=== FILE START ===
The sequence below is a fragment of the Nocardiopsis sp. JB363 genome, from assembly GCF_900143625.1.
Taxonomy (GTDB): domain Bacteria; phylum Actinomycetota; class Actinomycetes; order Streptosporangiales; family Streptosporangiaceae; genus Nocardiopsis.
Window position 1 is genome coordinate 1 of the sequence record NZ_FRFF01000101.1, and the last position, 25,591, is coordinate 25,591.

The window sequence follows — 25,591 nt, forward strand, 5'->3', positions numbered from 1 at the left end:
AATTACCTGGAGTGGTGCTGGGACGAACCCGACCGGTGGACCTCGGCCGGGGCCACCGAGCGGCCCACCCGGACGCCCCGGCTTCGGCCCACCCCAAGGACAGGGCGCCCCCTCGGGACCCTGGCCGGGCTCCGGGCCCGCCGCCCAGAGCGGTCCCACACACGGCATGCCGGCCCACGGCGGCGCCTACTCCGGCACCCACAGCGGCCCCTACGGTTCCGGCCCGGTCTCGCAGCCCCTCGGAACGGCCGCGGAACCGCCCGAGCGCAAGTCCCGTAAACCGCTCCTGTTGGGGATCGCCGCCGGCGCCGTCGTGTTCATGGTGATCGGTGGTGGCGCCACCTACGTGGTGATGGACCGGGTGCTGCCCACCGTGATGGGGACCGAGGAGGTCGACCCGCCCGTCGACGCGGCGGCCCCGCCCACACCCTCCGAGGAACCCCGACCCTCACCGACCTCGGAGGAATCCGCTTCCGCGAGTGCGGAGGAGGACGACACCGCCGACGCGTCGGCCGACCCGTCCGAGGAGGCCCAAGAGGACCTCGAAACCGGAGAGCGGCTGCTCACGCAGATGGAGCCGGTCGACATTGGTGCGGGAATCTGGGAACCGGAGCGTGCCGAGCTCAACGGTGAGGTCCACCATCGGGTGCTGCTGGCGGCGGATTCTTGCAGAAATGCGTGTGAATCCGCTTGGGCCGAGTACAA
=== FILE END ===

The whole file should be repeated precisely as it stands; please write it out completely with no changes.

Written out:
The sequence below is a fragment of the Nocardiopsis sp. JB363 genome, from assembly GCF_900143625.1.
Taxonomy (GTDB): domain Bacteria; phylum Actinomycetota; class Actinomycetes; order Streptosporangiales; family Streptosporangiaceae; genus Nocardiopsis.
Window position 1 is genome coordinate 1 of the sequence record NZ_FRFF01000101.1, and the last position, 25,591, is coordinate 25,591.

The window sequence follows — 25,591 nt, forward strand, 5'->3', positions numbered from 1 at the left end:
AATTACCTGGAGTGGTGCTGGGACGAACCCGACCGGTGGACCTCGGCCGGGGCCACCGAGCGGCCCACCCGGACGCCCCGGCTTCGGCCCACCCCAAGGACAGGGCGCCCCCTCGGGACCCTGGCCGGGCTCCGGGCCCGCCGCCCAGAGCGGTCCCACACACGGCATGCCGGCCCACGGCGGCGCCTACTCCGGCACCCACAGCGGCCCCTACGGTTCCGGCCCGGTCTCGCAGCCCCTCGGAACGGCCGCGGAACCGCCCGAGCGCAAGTCCCGTAAACCGCTCCTGTTGGGGATCGCCGCCGGCGCCGTCGTGTTCATGGTGATCGGTGGTGGCGCCACCTACGTGGTGATGGACCGGGTGCTGCCCACCGTGATGGGGACCGAGGAGGTCGACCCGCCCGTCGACGCGGCGGCCCCGCCCACACCCTCCGAGGAACCCCGACCCTCACCGACCTCGGAGGAATCCGCTTCCGCGAGTGCGGAGGAGGACGACACCGCCGACGCGTCGGCCGACCCGTCCGAGGAGGCCCAAGAGGACCTCGAAACCGGAGAGCGGCTGCTCACGCAGATGGAGCCGGTCGACATTGGTGCGGGAATCTGGGAACCGGAGCGTGCCGAGCTCAACGGTGAGGTCCACCATCGGGTGCTGCTGGCGGCGGATTCTTGCAGAAATGCGTGTGAATCCGCTTGGGCCGAGTACAA